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Rhode Island Hospital Gets $11M NIH Grant for Cancer Core

NEW YORK (GenomeWeb News) – The National Center for Research Resources has granted Rhode Island Hospital $11 million to renew the hospital's status as a Center of Biomedical Research Excellence (COBRE) Center for Cancer Research and Development, the hospital said today.

The five-year grant will continue the COBRE CCRD programs at Rhode Island Hospital, which uses it to offer cancer researchers access and use of a proteomics core and a molecular pathology core. The proteomics core provides mass spectrometry and analysis tools and services, and the molecular pathology core provides a tissue bank for storing and cataloging human and animal tissues and a range of services.

The aim is to support researchers who seek biomarkers for use in developing early detection and diagnostic tools for cancer.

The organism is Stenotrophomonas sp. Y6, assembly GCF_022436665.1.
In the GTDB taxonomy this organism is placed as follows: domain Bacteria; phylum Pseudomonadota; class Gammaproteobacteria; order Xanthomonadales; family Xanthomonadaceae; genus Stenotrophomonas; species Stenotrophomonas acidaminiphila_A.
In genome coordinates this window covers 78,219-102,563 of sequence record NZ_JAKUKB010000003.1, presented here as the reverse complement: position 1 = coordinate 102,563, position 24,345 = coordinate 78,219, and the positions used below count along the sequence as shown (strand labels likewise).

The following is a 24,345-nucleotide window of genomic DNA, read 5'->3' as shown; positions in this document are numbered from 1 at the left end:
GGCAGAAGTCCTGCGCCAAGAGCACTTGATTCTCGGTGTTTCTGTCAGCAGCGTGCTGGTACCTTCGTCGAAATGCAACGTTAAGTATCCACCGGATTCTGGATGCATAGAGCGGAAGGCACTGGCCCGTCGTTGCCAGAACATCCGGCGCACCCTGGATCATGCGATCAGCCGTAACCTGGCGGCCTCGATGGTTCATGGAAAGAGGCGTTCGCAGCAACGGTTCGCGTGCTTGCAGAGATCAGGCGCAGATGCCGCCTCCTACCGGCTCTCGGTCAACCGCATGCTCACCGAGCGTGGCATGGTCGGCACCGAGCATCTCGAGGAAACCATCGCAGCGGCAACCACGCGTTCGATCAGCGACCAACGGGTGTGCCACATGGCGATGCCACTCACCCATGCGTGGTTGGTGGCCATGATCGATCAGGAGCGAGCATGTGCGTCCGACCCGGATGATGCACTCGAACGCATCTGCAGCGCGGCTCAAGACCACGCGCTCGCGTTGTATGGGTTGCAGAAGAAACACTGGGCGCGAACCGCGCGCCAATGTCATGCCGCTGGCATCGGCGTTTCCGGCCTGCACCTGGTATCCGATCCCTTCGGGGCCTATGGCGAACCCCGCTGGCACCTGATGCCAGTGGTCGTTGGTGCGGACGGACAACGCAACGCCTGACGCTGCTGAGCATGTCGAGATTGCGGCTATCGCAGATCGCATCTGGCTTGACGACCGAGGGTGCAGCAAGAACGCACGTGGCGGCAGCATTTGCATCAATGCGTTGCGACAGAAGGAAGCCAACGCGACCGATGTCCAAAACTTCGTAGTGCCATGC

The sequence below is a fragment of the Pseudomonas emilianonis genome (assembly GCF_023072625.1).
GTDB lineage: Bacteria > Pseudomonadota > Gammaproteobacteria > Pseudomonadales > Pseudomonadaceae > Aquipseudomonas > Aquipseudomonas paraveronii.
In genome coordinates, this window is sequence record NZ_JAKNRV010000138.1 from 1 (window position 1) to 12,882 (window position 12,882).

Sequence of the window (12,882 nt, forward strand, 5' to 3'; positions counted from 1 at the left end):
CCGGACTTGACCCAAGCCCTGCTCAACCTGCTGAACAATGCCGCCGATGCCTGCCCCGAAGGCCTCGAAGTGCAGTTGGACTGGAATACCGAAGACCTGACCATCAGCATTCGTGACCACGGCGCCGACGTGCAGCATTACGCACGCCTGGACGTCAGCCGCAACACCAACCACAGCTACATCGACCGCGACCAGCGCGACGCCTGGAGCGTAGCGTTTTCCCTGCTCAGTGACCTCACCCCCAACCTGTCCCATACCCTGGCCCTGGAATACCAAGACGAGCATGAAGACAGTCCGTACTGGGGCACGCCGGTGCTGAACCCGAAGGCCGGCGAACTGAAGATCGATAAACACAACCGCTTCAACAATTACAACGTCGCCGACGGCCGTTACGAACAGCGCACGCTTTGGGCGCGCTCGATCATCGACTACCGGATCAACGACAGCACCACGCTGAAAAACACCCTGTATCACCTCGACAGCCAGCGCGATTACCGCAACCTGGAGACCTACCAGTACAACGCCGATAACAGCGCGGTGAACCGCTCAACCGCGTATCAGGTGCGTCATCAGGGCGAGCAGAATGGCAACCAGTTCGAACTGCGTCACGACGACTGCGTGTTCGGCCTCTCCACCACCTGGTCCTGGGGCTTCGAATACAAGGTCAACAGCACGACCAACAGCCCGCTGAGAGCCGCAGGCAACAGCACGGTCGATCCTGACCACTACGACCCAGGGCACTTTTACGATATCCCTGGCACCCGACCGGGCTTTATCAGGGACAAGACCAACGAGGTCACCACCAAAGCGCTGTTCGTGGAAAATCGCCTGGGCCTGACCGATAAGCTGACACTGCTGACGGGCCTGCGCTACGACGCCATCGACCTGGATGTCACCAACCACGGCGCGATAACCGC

The hospital also this year received a $500,000 economic stimulus funding grant to purchase an imaging mass spectrometer for the proteomics core, Douglas Hixson, a Brown University professor who directs the hospital's Molecular Carcinogenesis Laboratory, said in a statement. The center purchased a Bruker Daltonics Ultraflex MALDI TOF/TOF with the funds.

"By allowing investigators to identify proteins differentially expressed in malignant and normal cells by directly scanning tissue sections, this exciting new technology will accelerate the identification of biomarkers by directly linking the fields of proteomics and molecular pathology," said Hixson. The new mass spectrometer is expected to "become a catalyst for collaborative interactions aimed at developing novel clinical and basic research applications," he added.

Since the hospital opened the CCRD facility in 2003 it has been involved in a range of cancer-related discoveries, Hixson said. "We've identified a new mode of transmitting signals regulating the growth and spread of cancer, a new gene that determines sensitivity to anti cancer drugs, another gene elevated by acid reflux that increases the risk of esophageal cancer and two novel tumor suppressor genes whose loss elevates the risk of stomach cancer."

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